LONDON – The British public’s expectations for the rate of inflation in a year’s time rose to the highest since 2008, although the increase in longer-term expectations has been less marked, a quarterly survey by the Bank of England showed on Friday.
The median inflation expectation for 12 months’ time rose to 4.3% in February’s survey from 3.2% in November, its highest since August 2008. Expectations for two- and five years’ time were the highest since 2013 and 2020 at 3.2% and 3.3%.
BoE policymakers closely watch inflation expectations as they view them as a way that temporarily high inflation can become persistent through its effect on companies’ pricing plans or employees’ wage demands, even after the initial drivers of higher prices have faded.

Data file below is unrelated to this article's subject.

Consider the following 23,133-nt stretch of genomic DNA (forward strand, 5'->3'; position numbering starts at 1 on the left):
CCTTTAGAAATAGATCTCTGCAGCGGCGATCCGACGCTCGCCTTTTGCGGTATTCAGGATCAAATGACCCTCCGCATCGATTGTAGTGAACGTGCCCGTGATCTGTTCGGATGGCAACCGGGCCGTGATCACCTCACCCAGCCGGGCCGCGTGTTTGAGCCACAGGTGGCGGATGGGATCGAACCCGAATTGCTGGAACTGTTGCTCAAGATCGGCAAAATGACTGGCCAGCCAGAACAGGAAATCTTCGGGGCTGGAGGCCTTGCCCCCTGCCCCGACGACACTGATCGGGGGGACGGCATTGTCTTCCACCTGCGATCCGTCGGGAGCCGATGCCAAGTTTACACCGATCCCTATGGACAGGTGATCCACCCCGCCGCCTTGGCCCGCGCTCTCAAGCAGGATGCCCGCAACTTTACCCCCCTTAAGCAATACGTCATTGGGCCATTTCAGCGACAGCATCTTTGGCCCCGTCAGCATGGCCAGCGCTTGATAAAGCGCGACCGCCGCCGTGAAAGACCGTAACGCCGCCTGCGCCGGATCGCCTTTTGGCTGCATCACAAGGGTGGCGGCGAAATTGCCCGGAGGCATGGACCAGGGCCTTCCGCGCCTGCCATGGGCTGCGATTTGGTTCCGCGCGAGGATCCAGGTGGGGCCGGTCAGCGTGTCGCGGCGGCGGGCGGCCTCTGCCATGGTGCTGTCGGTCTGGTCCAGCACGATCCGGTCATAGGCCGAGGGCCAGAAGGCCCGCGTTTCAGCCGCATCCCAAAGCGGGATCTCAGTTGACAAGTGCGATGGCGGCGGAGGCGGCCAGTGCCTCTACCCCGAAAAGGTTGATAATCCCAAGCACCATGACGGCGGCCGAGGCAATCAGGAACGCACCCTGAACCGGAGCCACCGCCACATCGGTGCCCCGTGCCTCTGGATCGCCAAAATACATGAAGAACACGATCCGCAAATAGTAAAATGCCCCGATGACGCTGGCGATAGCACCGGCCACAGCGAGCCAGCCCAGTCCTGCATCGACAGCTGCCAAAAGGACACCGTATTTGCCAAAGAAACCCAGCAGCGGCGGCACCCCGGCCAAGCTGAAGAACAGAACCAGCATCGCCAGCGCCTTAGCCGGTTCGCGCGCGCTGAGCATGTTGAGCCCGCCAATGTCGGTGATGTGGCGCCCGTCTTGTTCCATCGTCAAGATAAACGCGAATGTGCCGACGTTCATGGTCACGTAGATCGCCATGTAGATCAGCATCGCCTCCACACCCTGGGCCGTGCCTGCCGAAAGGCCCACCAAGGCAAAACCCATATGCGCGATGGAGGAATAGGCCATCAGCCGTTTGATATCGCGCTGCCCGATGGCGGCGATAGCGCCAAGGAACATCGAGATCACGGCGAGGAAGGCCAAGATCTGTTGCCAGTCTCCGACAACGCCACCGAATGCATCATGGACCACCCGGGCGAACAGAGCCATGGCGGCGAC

However a one-off question asked in February’s survey showed workers expected their pay to rise by just 2.1% over the next 12 months, far below the rate of inflation.
British consumer price inflation hit its highest in nearly 30 years in January at 5.5% due to higher energy prices and post-pandemic bottlenecks in supply chains.
Many economists think it could exceed 8% this year and reach its highest since the early 1980s due to the further upward impact on oil and gas prices from Russia’s invasion of Ukraine.
Other measures of inflation expectations have moved up too.
Citi’s monthly survey with polling company YouGov showed the public’s expectations for inflation in five to 10 years’ time rose to 4.1% last month, the joint highest since the series began in 2005, while financial markets price in the highest inflation in more than a decade.
The BoE survey took place in two waves of around 2,200 people around Feb. 4-7 and Feb. 18-21. It was conducted by polling company Ipsos, which has replaced Kantar as the survey provider.
(Reporting by David Milliken, editing by Andy Bruce)